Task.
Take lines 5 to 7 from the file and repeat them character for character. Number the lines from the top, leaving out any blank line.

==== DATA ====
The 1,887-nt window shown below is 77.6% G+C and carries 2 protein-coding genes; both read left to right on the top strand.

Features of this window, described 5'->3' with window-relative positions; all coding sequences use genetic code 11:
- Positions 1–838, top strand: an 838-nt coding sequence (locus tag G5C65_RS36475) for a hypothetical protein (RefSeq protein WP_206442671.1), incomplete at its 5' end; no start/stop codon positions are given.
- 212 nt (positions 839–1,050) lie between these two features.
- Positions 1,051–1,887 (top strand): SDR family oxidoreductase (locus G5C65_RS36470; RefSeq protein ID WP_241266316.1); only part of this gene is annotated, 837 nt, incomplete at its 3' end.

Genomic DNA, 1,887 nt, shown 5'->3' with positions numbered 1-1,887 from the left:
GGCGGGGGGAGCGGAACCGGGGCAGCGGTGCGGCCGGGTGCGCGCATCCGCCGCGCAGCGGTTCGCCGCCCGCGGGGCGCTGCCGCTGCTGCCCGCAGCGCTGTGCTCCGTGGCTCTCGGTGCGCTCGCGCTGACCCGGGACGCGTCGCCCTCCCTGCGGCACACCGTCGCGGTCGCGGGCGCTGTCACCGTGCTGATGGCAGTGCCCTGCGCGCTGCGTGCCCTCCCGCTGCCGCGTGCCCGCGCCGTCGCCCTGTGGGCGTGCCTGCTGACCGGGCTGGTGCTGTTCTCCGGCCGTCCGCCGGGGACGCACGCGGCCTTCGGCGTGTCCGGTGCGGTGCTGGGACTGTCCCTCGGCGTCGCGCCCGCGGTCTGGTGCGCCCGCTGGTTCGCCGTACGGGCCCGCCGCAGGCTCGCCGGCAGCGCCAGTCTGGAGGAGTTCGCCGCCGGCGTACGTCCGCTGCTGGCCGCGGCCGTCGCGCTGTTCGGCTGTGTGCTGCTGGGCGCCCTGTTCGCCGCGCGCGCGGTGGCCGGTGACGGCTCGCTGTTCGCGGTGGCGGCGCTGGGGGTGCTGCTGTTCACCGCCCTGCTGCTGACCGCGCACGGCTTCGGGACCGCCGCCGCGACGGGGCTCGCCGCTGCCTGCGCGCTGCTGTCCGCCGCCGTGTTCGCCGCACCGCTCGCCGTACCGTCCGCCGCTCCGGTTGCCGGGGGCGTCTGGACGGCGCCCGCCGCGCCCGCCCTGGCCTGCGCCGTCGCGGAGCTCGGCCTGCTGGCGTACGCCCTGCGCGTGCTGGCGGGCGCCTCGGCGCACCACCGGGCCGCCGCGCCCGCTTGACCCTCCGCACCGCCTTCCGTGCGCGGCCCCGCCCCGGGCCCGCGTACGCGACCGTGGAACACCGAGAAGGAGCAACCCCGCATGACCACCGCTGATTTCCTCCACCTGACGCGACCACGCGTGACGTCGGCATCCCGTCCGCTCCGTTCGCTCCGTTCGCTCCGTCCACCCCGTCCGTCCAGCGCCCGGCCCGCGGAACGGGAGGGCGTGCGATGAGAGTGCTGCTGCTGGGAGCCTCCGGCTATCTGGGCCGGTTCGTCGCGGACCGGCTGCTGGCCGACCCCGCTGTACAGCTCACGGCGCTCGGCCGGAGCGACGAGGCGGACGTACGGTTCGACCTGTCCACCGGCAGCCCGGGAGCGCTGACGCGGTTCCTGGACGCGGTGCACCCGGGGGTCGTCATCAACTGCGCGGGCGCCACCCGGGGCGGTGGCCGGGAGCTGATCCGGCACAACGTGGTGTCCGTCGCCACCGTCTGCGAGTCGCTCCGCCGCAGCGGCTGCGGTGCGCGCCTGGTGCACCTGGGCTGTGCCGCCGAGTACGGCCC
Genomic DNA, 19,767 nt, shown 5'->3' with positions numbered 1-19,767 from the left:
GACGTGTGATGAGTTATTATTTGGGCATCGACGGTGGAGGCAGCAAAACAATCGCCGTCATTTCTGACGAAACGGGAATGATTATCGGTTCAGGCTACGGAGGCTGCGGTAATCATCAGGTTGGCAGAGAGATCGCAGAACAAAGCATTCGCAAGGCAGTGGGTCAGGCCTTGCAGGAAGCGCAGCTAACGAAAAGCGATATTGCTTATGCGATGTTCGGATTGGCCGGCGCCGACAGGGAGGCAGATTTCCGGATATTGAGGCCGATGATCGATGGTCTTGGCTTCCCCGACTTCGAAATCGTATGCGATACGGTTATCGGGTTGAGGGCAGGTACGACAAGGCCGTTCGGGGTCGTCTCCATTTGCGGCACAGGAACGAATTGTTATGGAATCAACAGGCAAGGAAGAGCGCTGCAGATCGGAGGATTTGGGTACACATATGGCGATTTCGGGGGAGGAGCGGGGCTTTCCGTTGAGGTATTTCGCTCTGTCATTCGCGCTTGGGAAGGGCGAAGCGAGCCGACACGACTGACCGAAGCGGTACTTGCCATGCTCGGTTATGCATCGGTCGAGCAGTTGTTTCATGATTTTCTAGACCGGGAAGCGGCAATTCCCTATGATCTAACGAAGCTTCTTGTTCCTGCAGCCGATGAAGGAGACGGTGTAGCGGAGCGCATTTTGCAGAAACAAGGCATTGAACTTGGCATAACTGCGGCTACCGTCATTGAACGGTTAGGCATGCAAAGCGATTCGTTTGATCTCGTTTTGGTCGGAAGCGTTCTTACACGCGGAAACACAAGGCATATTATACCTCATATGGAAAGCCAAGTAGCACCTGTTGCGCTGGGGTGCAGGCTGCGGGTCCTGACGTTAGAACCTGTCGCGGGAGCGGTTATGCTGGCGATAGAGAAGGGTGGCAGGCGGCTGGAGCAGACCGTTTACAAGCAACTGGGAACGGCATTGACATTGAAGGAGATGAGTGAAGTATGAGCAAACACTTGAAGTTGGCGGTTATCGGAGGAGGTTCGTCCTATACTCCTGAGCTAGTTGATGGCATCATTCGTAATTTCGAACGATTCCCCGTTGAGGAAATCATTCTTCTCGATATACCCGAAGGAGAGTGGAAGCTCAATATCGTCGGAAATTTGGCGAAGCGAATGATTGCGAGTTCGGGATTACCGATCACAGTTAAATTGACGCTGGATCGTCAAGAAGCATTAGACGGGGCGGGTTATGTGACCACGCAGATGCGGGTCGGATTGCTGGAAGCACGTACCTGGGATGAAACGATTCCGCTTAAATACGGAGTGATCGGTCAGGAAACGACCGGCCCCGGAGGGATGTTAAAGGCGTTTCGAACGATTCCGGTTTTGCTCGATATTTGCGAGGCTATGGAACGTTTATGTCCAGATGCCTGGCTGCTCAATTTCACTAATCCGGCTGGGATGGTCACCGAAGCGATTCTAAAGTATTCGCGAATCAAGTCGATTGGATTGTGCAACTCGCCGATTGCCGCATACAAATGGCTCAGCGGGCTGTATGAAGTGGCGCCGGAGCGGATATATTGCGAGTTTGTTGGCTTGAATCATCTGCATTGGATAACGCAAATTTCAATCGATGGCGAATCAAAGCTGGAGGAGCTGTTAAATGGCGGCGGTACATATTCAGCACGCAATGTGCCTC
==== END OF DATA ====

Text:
- Positions 1,051–1,887 (top strand): SDR family oxidoreductase (locus G5C65_RS36470; RefSeq protein ID WP_241266316.1); only part of this gene is annotated, 837 nt, incomplete at its 3' end.

Genomic DNA, 1,887 nt, shown 5'->3' with positions numbered 1-1,887 from the left:
GGCGGGGGGAGCGGAACCGGGGCAGCGGTGCGGCCGGGTGCGCGCATCCGCCGCGCAGCGGTTCGCCGCCCGCGGGGCGCTGCCGCTGCTGCCCGCAGCGCTGTGCTCCGTGGCTCTCGGTGCGCTCGCGCTGACCCGGGACGCGTCGCCCTCCCTGCGGCACACCGTCGCGGTCGCGGGCGCTGTCACCGTGCTGATGGCAGTGCCCTGCGCGCTGCGTGCCCTCCCGCTGCCGCGTGCCCGCGCCGTCGCCCTGTGGGCGTGCCTGCTGACCGGGCTGGTGCTGTTCTCCGGCCGTCCGCCGGGGACGCACGCGGCCTTCGGCGTGTCCGGTGCGGTGCTGGGACTGTCCCTCGGCGTCGCGCCCGCGGTCTGGTGCGCCCGCTGGTTCGCCGTACGGGCCCGCCGCAGGCTCGCCGGCAGCGCCAGTCTGGAGGAGTTCGCCGCCGGCGTACGTCCGCTGCTGGCCGCGGCCGTCGCGCTGTTCGGCTGTGTGCTGCTGGGCGCCCTGTTCGCCGCGCGCGCGGTGGCCGGTGACGGCTCGCTGTTCGCGGTGGCGGCGCTGGGGGTGCTGCTGTTCACCGCCCTGCTGCTGACCGCGCACGGCTTCGGGACCGCCGCCGCGACGGGGCTCGCCGCTGCCTGCGCGCTGCTGTCCGCCGCCGTGTTCGCCGCACCGCTCGCCGTACCGTCCGCCGCTCCGGTTGCCGGGGGCGTCTGGACGGCGCCCGCCGCGCCCGCCCTGGCCTGCGCCGTCGCGGAGCTCGGCCTGCTGGCGTACGCCCTGCGCGTGCTGGCGGGCGCCTCGGCGCACCACCGGGCCGCCGCGCCCGCTTGACCCTCCGCACCGCCTTCCGTGCGCGGCCCCGCCCCGGGCCCGCGTACGCGACCGTGGAACACCGAGAAGGAGCAACCCCGCATGACCACCGCTGATTTCCTCCACCTGACGCGACCACGCGTGACGTCGGCATCCCGTCCGCTCCGTTCGCTCCGTTCGCTCCGTCCACCCCGTCCGTCCAGCGCCCGGCCCGCGGAACGGGAGGGCGTGCGATGAGAGTGCTGCTGCTGGGAGCCTCCGGCTATCTGGGCCGGTTCGTCGCGGACCGGCTGCTGGCCGACCCCGCTGTACAGCTCACGGCGCTCGGCCGGAGCGACGAGGCGGACGTACGGTTCGACCTGTCCACCGGCAGCCCGGGAGCGCTGACGCGGTTCCTGGACGCGGTGCACCCGGGGGTCGTCATCAACTGCGCGGGCGCCACCCGGGGCGGTGGCCGGGAGCTGATCCGGCACAACGTGGTGTCCGTCGCCACCGTCTGCGAGTCGCTCCGCCGCAGCGGCTGCGGTGCGCGCCTGGTGCACCTGGGCTGTGCCGCCGAGTACGGCCC